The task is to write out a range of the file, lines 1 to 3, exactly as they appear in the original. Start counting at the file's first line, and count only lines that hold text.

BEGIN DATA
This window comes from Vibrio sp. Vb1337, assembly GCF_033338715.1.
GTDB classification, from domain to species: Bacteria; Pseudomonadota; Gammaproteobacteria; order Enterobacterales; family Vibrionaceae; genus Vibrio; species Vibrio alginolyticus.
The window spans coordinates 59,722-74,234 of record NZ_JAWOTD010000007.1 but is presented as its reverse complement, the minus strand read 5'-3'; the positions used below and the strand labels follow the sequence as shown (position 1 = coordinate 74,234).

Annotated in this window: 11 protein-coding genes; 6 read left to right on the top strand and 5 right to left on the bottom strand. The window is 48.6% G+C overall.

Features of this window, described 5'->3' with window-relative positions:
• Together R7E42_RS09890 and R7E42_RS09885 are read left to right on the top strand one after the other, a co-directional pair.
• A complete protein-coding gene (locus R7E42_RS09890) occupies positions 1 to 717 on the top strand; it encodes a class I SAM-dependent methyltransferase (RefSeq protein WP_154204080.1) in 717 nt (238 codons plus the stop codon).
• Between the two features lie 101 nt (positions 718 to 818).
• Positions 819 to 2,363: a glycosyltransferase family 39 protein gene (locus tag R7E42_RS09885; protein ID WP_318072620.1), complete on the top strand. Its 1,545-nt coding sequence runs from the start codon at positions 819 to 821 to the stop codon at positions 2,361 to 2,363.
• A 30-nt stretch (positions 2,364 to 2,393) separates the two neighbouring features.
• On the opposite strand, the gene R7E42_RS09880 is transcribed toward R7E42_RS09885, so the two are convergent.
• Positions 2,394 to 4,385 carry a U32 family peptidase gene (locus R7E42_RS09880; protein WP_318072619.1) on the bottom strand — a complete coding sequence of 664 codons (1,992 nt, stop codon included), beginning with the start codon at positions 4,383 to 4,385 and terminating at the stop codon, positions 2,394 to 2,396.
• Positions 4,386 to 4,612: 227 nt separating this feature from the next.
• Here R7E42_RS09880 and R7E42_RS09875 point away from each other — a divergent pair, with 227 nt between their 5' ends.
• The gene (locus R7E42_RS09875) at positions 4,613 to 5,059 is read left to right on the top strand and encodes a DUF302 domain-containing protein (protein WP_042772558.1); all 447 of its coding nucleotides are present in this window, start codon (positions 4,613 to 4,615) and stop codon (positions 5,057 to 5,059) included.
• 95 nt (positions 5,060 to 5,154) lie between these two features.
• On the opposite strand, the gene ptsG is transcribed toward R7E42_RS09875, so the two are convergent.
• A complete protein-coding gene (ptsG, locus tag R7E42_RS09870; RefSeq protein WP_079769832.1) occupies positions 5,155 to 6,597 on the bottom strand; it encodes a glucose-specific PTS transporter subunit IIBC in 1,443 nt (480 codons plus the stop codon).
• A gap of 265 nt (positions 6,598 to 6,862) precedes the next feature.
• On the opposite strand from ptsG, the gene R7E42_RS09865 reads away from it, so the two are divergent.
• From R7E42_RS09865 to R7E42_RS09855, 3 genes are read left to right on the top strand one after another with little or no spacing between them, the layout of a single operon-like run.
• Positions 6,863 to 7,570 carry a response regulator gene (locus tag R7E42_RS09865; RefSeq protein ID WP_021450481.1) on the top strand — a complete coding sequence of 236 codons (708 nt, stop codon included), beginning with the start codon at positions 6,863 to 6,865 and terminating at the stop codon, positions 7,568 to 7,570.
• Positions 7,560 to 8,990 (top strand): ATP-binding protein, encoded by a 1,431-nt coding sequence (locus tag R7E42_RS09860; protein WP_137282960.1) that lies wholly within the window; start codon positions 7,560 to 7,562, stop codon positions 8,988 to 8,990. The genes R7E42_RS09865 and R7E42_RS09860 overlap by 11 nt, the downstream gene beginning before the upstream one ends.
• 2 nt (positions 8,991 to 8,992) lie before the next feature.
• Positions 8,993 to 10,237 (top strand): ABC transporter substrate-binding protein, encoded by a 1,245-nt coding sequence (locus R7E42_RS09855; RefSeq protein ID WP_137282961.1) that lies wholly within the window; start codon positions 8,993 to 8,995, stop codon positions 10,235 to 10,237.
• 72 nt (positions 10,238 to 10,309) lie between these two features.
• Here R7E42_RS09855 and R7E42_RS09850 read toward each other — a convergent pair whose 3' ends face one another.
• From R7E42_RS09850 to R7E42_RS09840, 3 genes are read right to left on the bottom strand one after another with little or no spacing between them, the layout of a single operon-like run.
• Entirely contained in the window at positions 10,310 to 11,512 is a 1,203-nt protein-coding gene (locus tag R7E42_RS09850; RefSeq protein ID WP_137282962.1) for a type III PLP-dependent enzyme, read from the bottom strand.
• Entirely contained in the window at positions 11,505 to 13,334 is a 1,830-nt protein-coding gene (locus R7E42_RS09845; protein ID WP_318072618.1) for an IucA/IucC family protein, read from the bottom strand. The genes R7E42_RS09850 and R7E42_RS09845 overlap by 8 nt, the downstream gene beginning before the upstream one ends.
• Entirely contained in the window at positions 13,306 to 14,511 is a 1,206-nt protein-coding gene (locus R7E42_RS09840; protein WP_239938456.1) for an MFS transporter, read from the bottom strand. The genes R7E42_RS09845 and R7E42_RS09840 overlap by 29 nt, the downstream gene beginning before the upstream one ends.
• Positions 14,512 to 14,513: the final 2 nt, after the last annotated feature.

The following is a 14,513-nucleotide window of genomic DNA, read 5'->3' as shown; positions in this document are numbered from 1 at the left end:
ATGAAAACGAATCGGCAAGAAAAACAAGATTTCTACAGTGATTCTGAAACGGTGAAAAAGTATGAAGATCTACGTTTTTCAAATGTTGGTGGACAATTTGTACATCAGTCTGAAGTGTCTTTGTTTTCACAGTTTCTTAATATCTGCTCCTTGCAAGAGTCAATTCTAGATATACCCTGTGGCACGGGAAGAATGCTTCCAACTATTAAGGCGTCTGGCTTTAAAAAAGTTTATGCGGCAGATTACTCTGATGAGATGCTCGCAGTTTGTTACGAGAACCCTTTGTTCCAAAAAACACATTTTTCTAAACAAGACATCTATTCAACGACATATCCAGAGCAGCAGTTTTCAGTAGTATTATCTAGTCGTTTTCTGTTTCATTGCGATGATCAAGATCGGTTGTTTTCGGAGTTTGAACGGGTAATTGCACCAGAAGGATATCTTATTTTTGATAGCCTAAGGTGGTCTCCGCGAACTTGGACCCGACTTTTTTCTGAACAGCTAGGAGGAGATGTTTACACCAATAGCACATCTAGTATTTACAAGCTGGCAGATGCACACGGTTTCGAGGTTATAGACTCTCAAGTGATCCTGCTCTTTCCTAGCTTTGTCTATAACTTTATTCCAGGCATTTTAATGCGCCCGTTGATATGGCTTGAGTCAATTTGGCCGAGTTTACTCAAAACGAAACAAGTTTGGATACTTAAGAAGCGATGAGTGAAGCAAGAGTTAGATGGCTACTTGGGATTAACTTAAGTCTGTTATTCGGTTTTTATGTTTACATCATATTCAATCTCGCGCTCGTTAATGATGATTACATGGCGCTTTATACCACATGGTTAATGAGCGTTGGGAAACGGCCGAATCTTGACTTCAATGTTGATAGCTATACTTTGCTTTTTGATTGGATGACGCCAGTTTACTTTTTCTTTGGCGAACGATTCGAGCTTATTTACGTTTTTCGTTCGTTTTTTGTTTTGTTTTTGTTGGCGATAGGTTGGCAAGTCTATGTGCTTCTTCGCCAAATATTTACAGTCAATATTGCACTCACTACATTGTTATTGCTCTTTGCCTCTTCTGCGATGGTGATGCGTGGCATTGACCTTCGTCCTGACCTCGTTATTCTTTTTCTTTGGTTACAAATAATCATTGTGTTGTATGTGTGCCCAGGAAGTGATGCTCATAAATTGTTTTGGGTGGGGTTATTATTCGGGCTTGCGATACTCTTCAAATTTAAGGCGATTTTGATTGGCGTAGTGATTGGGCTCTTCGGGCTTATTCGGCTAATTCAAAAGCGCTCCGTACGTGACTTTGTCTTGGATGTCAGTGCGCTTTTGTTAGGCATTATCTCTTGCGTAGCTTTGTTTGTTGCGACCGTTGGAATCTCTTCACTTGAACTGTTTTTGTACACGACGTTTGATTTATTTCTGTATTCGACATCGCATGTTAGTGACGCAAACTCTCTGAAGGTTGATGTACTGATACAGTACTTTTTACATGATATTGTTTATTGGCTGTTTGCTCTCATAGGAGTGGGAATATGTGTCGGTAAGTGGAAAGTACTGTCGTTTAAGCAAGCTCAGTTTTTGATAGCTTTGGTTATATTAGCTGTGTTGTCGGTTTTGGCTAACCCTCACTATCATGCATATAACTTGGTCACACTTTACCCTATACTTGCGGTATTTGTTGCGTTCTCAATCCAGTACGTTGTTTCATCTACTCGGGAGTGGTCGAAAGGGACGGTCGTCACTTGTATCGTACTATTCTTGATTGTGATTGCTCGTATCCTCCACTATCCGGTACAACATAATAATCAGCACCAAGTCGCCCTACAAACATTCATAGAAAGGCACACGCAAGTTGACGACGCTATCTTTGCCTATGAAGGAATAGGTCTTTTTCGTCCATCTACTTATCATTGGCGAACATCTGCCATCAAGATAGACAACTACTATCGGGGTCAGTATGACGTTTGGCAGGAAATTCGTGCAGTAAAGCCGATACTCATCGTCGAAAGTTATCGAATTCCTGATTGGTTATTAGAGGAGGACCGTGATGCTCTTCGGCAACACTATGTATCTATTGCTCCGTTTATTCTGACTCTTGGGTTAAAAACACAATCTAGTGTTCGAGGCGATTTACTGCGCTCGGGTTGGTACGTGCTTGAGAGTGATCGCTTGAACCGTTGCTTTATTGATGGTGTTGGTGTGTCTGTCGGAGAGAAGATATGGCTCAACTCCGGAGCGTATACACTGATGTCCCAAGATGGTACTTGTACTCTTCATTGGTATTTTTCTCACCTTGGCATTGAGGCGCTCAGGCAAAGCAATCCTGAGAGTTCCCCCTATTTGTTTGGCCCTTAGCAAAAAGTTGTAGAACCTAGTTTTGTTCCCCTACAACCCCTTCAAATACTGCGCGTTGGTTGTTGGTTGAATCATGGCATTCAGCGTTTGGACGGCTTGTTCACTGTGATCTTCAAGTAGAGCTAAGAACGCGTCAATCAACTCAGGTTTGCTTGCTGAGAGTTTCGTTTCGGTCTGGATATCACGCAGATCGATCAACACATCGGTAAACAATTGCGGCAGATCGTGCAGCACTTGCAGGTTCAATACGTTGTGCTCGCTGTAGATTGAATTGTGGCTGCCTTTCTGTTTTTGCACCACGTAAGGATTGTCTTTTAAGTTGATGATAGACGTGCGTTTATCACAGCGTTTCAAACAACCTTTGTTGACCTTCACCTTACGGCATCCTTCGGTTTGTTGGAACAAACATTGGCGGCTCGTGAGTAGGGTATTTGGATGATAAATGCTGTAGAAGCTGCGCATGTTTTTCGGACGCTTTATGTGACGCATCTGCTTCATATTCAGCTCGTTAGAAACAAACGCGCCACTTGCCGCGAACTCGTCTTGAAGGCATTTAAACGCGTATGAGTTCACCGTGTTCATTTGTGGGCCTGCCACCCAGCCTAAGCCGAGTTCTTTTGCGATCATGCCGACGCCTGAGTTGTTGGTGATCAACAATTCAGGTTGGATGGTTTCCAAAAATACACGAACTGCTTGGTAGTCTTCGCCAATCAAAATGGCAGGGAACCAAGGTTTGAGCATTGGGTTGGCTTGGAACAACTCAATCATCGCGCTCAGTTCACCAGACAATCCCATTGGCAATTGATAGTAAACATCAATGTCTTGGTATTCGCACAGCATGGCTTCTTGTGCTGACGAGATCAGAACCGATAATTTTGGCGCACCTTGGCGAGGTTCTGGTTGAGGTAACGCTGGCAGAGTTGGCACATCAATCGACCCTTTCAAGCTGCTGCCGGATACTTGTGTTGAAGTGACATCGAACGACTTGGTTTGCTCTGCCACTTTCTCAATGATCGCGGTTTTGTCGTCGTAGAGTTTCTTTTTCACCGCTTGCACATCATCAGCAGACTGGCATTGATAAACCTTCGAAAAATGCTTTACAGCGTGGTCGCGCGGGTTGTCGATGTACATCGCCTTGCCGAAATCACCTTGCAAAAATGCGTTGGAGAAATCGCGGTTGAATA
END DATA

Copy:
This window comes from Vibrio sp. Vb1337, assembly GCF_033338715.1.
GTDB classification, from domain to species: Bacteria; Pseudomonadota; Gammaproteobacteria; order Enterobacterales; family Vibrionaceae; genus Vibrio; species Vibrio alginolyticus.
The window spans coordinates 59,722-74,234 of record NZ_JAWOTD010000007.1 but is presented as its reverse complement, the minus strand read 5'-3'; the positions used below and the strand labels follow the sequence as shown (position 1 = coordinate 74,234).